The following excerpt and photos are from Summertime by Joanne Dugan [Chronicle Books, $29.95]:
It turns out that my first summer love was not a person but a place. My earliest memories of the season are at the water’s edge, first at the ocean in Rehoboth Beach, Delaware, a typical East Coast boardwalk tourist town, and then later on the bay in the Cape Cod town of Orleans, Massachusetts.
I spent most of my childhood summers in the first town, but remember the second much more clearly. I recall gazing at the horizon right outside the door of our splintery vintage beach house, set near the edge of a beach called Skaket.
The dramatic shifting tides in front of us changed twice every twenty-four hours, like clockwork. There weren’t any clocks that I can remember -- it was the rhythm of the water that gave those loose summer days structure as we sat on the water’s edge waiting impatiently for the show to begin.
During the shift to low tide, the water would rapidly roll past our line of sight, mysteriously disappearing more than two miles out -- exactly where to, we weren’t quite sure. Once a day and sometimes also in the not-yet-dark evenings, we would find a just-made beach, covered with a tapestry of tide pools that served as perfect, child-sized animal viewing stations. The pools were filled with young hermit crabs, silvery minnows, and transparent glass eels, and they all seemed a bit shocked that their habitat had changed in less than an hour from being six feet below water to just a few inches.
We dashed from pool to pool, staring down at the multiple sets of eyes that seemed to follow ours, each species contemplating the movements of the other. Sometimes we stepped into the pools without looking and leapt out when a crustacean decided to hook onto our toe, or we stumbled onto the jagged shell of a horseshoe crab, primordial with its spikes and armor. We filled up buckets with various members of this wet menagerie, keeping them just long enough to look at and touch. I remember the miniature crabs that would stay still, corpse-like, when I placed them on my flat hand, only to watch them shake and turn in backward circles when dropped back into the temporary pools, where they had taken up residence.
Eventually, we gently poured our captures into the tide as it began to swell toward land again, and both the pools and their former tenants disappeared into that shifting, growing sea. As we walked back to our house in the dusk, we turned and faced the ocean to see that the mirrored surface of the water had picked up the hues of the sunset sky. The lines between land and sea blurred in front of us and only then did we let ourselves leave, mostly because we knew that another version of the same scene would be waiting for us the next morning.
This image sits clearly in my memory. Some years ago, I decided to revisit Skaket, and this joining of my childhood past tense with the adult present one proved to be immensely satisfying. Even though I am now a staunch city dweller, I still remain at my happiest, or at least my most inspired, when on Cape Cod. I think less about the exact place I am in and more about how I feel when I am there.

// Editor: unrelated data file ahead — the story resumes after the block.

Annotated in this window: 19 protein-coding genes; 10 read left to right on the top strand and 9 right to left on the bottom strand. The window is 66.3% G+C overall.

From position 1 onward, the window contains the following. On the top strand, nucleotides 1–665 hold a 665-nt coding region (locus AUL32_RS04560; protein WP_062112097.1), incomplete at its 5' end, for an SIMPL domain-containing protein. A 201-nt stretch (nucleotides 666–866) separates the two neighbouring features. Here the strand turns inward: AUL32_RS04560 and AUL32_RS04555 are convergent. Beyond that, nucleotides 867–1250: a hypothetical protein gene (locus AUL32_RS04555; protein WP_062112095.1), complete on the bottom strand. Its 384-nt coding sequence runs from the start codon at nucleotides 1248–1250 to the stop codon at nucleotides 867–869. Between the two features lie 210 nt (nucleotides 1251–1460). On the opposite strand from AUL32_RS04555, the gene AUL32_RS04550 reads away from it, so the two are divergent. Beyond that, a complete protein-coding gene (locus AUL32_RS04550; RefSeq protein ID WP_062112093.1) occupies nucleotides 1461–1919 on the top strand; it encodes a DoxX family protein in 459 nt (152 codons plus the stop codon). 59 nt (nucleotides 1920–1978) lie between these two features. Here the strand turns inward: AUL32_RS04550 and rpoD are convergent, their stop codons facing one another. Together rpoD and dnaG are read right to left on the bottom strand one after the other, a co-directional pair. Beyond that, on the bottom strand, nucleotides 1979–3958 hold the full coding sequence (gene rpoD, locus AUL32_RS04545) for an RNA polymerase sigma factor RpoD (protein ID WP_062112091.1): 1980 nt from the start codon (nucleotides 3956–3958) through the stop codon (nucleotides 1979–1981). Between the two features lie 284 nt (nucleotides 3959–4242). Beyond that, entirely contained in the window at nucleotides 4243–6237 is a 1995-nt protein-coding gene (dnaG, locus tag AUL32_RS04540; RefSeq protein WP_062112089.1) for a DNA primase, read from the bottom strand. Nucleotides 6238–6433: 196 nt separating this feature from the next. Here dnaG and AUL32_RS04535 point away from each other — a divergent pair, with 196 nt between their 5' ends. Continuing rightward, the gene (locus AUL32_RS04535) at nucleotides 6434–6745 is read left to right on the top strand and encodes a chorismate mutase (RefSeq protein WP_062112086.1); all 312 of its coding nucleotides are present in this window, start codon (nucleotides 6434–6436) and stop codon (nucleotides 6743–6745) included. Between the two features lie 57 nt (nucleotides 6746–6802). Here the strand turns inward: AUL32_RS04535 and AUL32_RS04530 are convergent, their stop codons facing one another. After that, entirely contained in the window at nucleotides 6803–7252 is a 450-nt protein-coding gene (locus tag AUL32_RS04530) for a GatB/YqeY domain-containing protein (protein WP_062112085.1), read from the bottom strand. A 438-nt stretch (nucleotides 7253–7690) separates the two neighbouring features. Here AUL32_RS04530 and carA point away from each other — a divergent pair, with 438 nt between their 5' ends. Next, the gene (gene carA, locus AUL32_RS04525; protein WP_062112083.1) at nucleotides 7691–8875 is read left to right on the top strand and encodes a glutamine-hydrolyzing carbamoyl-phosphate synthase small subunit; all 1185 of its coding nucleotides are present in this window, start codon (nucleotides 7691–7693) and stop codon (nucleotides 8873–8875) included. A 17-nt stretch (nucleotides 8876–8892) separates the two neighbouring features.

After talking with many photographers and writers about the theme of this book, it became clear that most of them have their own version of my story somewhere in their memory banks. And often their most vibrant summer memories occurred at or near the water’s edge. Summer and water are inextricably related.
Our relationships with summer are as varied as our relationships with each other. Some experiences are a quick fling, a mad dash, soon to be forgotten. Others, like my tide pool moments, etch themselves into our psyches forever. As adults, we tend to revisit, or at least long to visit, what we have most loved, and if we manage to arrive there again, we find comfort in the repetition.
In thinking about these deeper connections, I realized that water was the original shield that protected us from the outside world. Perhaps we all unconsciously seek this refuge again, and the warmth of summer, combined with the primal need to be sheltered, creates a feeling of comfort we can’t quite explain when we sit by, look at, or touch the water. It may be this memory that keeps us returning to the water again and again in the warm days of the season.
Whether from a sagging inflatable kiddie pool, a deserted swimming hole, a rocky Pacific beach, the shores of East Hampton, or a gushing city fire hydrant, we define our summers by the water we sit by. We smell it, taste it, love near it, write about it, and cast our gaze out past it. We make important decisions near it and also use it to forget, just for a time, those things we don’t want to think about anymore.
The best part of putting this book together was the realization that practiced photographers seem to intuitively connect with the deeper meanings of summertime. Their images can be profoundly universal because we, as viewers, automatically relive our own summer stories by experiencing theirs. I invited the perspectives of many talented photographers in because I felt that no single viewpoint could tell the story fully.
Summertime can be interpreted in many ways, but it takes a special skill to convey a universal feeling within an image. This book features some of those most moving, simple moments of summer as experienced near the water and caught in fractional seconds.
Each photo is a version of that tide pool love story I first felt on Cape Cod. We all have memories like this, somewhere. Water is the thread that connects our lifetime of summers. And I hope that by spending time with this book, you can access the part of yourself that still can wander, wide-eyed, through the constantly shifting tides.
Take a look at these 10 gorgeous summertime photos: